Nuance, a national communication company, has now enabled the ability for health providers to share over 3 billion health images using cloud technology. This new technology will allow healthcare providers, such as doctors, to send along x-rays and other medical information to various places even if the places are not networked together.
In the past, it has often been difficult to get health care institutions to share diagnostic images with each other because of concerns over privacy and network security. Consequently, patients have experienced delayed or inconsistent treatment of their ailments. The lack of communication has also unnecessarily padded already expensive medical bills — if a patient’s provider can’t access their old MRI scan, then they have to conduct a new one.
“Physicians love that they don’t have to deal with a CD anymore,” said Josh Pavlovec, who works as a system administrator at Children’s of Alabama. “The Network takes their mind off of whether or not they can access an image — allowing them to focus on treating patients.”
There are a few reasons besides accessibility that cloud is preferred by many companies in the U.S., both large and small. One advantage is that data is accessible from anywhere, not just from within a closed network — this can help increase system flexibility and accessibility. Another advantage is that, unlike traditional POC systems, cloud systems only charge monthly fees — not licensing or maintenance fees.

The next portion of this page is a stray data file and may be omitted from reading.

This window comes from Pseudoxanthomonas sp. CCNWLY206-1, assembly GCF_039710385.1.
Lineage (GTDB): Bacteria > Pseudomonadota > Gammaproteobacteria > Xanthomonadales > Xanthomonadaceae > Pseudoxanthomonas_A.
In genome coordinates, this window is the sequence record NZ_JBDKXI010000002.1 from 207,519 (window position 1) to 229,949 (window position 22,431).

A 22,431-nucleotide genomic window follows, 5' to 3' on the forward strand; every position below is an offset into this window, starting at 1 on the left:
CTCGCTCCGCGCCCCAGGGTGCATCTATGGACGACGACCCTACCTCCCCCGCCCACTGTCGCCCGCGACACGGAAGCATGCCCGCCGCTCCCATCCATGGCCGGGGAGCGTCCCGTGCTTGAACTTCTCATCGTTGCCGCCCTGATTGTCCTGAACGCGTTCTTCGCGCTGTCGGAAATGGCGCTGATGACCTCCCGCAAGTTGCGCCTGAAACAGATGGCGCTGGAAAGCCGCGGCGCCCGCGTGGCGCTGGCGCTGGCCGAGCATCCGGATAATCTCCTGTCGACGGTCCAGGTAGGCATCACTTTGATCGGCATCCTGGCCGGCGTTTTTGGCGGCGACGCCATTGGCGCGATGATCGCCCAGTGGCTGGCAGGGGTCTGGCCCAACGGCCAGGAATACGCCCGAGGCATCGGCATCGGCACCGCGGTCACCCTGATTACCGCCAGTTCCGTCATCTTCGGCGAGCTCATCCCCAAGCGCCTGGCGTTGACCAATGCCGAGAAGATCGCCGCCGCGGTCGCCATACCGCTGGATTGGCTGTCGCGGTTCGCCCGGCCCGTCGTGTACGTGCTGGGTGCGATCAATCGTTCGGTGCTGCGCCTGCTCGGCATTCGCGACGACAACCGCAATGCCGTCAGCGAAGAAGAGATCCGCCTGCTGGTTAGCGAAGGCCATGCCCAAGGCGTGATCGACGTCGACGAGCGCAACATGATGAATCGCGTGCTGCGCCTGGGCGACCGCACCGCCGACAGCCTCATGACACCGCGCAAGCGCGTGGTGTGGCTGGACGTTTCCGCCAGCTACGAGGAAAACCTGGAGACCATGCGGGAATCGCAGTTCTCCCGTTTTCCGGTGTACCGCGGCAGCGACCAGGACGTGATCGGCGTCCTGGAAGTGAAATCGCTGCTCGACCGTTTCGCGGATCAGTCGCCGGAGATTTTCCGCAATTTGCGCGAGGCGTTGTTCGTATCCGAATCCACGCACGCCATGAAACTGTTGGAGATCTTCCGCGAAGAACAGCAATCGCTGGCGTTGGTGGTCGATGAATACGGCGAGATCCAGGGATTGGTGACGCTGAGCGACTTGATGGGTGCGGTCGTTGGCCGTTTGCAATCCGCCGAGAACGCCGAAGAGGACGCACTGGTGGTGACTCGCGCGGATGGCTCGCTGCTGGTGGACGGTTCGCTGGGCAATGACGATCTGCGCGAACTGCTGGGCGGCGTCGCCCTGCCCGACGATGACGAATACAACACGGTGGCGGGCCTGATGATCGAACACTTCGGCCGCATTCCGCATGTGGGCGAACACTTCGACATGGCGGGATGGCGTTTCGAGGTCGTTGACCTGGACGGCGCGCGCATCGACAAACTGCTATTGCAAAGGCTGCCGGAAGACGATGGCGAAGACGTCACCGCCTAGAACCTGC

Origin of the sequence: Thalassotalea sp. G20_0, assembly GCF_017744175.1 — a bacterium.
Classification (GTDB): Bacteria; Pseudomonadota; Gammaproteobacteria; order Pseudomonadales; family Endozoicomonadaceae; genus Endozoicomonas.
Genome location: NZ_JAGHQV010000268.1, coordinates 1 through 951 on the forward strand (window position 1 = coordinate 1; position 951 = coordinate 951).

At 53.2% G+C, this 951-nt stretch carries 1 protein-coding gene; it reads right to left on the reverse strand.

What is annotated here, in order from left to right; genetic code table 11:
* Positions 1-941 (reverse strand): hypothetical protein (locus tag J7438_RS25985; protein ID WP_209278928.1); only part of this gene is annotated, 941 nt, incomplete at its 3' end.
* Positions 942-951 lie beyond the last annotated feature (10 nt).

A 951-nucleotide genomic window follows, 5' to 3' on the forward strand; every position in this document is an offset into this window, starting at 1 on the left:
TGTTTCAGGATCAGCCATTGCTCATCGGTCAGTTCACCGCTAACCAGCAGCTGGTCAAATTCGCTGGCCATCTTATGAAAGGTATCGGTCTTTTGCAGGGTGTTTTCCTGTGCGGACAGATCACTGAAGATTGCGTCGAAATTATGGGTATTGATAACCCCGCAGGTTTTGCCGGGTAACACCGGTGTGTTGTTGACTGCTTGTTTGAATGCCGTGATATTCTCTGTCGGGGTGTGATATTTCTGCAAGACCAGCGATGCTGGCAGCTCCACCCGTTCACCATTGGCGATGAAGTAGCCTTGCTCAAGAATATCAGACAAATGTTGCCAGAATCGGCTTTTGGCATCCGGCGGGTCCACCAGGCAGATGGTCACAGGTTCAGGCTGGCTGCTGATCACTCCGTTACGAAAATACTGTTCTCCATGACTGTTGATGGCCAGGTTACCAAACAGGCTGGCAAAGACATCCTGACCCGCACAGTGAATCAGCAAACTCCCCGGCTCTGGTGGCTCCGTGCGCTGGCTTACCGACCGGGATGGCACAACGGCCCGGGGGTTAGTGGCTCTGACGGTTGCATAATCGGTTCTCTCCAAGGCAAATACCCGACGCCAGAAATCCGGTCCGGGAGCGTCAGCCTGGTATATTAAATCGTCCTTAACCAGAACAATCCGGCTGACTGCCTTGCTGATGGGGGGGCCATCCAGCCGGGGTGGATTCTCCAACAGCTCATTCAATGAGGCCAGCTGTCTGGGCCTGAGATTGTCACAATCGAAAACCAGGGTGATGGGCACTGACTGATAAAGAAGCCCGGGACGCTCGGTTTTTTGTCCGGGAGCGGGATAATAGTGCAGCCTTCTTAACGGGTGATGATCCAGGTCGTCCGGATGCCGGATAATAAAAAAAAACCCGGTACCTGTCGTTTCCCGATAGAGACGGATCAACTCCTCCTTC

Nuance is currently used by over 2,000 organizations across the country. Now that the Powershare cloud network is in effect, these organizations will be able to share detailed images between themselves in order to better facilitate quick and accurate patient care. Nuance is also offering a mobile app for image viewing; according to a recent survey, 70% of doctors use mobile devices in order to examine patient data.
While this might be the newest advance in medical technology thanks to cloud solutions, it’s not the only one. Telemedicine has been called “the new face of healthcare innovation” by Forbes, and it’s helping to better connect patients with specialists that might be located hundreds of miles away, and to close the gap when it comes to the long waits patients sometimes have before they can access initial appointments. This, too, is possible through using cloud technology to safely transfer data from Point A to Point B.